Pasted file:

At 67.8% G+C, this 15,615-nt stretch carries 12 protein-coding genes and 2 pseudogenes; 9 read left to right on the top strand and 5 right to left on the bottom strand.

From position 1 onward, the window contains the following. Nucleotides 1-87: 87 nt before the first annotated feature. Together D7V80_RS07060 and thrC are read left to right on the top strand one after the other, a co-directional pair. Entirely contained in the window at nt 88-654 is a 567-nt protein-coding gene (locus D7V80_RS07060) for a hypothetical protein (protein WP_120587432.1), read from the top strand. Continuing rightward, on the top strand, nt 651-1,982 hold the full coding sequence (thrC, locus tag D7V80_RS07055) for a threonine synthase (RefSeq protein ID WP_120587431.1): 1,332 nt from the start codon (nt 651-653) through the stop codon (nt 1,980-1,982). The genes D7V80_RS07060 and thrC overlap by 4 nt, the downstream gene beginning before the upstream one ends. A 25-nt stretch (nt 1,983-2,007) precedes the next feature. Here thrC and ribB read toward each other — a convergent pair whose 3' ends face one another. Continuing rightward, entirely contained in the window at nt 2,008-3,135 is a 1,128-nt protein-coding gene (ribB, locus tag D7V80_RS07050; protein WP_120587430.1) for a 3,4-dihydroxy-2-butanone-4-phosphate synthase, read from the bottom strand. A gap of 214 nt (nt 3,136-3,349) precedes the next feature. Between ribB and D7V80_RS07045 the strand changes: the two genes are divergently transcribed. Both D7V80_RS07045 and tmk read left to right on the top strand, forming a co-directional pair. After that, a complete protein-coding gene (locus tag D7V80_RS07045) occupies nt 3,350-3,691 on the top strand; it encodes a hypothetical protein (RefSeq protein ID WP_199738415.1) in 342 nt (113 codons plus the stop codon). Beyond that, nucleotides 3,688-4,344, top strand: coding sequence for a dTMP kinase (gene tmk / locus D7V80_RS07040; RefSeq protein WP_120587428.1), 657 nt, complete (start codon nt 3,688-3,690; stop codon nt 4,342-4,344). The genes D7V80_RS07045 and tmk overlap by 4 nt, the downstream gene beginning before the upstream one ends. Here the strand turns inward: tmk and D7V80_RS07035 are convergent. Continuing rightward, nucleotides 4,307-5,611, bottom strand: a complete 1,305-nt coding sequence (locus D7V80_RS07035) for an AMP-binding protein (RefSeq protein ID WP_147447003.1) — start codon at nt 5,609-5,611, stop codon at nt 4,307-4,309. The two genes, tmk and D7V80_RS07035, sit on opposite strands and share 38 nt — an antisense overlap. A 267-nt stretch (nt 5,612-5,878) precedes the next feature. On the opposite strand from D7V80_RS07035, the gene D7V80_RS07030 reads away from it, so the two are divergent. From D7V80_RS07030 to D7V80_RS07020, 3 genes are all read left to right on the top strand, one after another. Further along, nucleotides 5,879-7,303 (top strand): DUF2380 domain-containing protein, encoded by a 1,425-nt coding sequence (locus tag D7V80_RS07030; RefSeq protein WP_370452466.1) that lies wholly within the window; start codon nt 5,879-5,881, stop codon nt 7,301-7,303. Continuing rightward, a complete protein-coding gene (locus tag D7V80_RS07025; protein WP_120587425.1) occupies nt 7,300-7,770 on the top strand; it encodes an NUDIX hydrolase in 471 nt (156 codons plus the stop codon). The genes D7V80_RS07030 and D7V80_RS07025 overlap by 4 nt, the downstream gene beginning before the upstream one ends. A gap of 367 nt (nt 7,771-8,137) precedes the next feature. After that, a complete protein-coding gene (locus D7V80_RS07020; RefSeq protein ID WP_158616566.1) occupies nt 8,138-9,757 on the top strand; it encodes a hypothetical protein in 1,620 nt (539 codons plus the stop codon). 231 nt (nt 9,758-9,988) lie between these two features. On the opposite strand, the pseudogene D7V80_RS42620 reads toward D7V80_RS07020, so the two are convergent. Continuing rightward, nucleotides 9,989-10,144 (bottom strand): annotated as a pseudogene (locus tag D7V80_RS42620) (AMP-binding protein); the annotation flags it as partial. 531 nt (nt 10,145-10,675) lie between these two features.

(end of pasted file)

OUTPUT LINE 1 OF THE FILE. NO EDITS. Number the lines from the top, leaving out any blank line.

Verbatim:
At 67.8% G+C, this 15,615-nt stretch carries 12 protein-coding genes and 2 pseudogenes; 9 read left to right on the top strand and 5 right to left on the bottom strand.